A school-based survey shows nearly 1 in 11 U.S. students have used marijuana in electronic cigarettes, heightening health concerns about the new popularity of vaping among teenagers.

E-cigarettes typically contain nicotine, but many of the battery-powered devices can vaporize other substances, including marijuana. Results published Monday mean 2.1 million middle and high school students have used them to get high.

Vaping is generally considered less dangerous than smoking, because burning tobacco or marijuana generates chemicals that are harmful to the lungs. But there is little research on e-cigarettes’ long-term effects, including whether they help smokers quit.

The rise in teenagers using e-cigarettes has alarmed health officials who worry kids will get addicted to nicotine, a stimulant, and be more likely to try cigarettes. Last week, the Food and Drug Administration gave the five largest e-cigarette makers 60 days to produce plans to stop underage use of their products.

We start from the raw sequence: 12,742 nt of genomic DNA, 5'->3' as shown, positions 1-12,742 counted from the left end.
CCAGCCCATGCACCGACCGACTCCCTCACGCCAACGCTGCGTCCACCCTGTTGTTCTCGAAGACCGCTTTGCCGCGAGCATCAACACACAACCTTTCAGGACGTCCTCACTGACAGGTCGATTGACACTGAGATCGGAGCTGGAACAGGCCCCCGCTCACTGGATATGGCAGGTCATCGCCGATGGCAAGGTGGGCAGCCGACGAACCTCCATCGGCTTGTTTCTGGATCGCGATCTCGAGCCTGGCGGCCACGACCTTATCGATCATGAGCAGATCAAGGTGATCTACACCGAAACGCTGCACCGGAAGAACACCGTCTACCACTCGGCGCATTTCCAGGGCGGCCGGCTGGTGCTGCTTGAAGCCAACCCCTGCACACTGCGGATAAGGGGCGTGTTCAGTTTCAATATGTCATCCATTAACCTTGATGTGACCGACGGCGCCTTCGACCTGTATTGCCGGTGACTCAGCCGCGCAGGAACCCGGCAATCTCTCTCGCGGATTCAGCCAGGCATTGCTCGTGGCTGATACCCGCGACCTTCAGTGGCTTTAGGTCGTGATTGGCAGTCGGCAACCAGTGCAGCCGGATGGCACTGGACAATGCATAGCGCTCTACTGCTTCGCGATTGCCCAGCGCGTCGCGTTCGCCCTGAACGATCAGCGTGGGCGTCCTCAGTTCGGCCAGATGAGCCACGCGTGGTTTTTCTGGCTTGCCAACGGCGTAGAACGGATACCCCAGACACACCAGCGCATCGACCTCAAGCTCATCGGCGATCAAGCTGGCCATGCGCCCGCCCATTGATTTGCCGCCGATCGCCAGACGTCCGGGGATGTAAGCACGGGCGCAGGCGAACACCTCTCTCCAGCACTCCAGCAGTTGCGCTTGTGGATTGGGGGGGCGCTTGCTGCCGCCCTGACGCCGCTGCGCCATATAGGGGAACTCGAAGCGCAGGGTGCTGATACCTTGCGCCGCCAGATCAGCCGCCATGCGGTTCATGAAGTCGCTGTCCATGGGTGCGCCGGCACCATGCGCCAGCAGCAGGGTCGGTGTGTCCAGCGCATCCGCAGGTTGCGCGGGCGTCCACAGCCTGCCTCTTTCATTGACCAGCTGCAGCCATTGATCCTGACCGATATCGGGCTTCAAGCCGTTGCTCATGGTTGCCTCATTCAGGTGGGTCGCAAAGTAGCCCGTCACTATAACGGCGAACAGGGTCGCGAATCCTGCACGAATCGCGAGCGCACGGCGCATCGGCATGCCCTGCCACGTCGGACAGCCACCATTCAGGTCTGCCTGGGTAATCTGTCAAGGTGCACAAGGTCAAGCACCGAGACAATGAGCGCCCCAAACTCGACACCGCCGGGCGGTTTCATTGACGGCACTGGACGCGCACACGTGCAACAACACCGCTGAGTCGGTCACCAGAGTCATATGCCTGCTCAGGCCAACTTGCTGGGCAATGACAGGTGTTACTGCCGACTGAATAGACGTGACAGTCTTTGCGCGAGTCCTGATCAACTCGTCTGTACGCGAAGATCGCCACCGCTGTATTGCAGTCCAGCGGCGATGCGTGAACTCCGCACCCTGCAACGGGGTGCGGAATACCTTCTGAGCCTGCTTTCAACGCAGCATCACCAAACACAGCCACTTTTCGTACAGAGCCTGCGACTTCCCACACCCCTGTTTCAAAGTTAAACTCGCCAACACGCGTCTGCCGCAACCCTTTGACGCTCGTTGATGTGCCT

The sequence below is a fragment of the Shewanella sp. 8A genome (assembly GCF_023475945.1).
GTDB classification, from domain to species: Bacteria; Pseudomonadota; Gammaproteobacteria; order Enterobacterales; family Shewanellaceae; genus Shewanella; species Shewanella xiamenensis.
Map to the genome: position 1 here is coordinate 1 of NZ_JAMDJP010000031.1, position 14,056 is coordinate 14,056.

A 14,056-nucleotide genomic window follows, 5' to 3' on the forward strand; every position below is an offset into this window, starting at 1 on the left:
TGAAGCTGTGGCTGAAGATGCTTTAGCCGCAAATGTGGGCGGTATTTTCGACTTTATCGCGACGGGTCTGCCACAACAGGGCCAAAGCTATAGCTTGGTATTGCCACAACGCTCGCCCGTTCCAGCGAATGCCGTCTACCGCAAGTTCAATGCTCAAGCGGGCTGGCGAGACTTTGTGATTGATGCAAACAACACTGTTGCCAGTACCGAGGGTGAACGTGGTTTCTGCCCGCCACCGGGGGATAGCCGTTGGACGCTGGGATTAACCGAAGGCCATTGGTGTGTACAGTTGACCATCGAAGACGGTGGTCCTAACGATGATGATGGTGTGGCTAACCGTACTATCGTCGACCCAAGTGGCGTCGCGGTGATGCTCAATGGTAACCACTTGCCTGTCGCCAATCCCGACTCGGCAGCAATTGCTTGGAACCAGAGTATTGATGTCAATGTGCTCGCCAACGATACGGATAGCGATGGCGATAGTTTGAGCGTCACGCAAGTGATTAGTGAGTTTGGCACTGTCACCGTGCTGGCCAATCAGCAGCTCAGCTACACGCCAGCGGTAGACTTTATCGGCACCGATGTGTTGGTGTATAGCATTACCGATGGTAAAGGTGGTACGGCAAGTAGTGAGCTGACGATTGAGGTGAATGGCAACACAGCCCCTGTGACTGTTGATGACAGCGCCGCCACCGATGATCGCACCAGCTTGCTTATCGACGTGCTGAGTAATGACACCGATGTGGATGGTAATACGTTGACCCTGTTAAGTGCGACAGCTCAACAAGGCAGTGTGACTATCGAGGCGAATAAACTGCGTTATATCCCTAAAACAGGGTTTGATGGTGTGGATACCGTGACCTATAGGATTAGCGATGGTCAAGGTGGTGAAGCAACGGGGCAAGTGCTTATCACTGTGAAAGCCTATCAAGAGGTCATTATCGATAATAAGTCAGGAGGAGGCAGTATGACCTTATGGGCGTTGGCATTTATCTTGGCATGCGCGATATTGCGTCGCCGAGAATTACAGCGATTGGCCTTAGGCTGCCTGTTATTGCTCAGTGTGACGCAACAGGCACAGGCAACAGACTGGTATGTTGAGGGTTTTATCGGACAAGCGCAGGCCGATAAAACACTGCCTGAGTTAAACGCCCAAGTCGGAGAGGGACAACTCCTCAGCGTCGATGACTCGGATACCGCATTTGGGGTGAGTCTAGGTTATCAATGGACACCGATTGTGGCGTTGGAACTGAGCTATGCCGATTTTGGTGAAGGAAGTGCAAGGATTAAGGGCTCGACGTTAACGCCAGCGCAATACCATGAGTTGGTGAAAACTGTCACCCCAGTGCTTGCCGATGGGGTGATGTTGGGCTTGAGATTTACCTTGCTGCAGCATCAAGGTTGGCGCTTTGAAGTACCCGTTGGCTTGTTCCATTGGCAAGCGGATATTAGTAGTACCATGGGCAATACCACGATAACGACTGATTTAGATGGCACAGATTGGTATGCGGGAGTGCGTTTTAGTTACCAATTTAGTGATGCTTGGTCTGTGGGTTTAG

Nearly 9 percent of students surveyed in 2016 said they used an e-cigarette device with marijuana, according to Monday’s report in the journal JAMA Pediatrics. That included one-third of those who ever used e-cigarettes.

The number is worrying “because cannabis use among youth can adversely affect learning and memory and may impair later academic achievement and education,” said lead researcher Katrina Trivers of the Centers for Disease Control and Prevention.

Students who said they lived with a tobacco user were more likely than others to report vaping marijuana.

It’s unclear whether marijuana vaping is increasing among teenagers or holding steady. The devices have grown into a multi-billion industry, but they are relatively new.

In states where marijuana is legal, shoppers can buy cartridges of liquid containing THC, the chemical in marijuana that gets people high, that work with a number of devices.

Juul, by far the most popular e-cigarette device, does not offer marijuana pods, but users can re-fill cartridges with cannabis oil.

It was the first time a question about marijuana vaping was asked on this particular survey, which uses a nationally representative sample of students in public and private schools.

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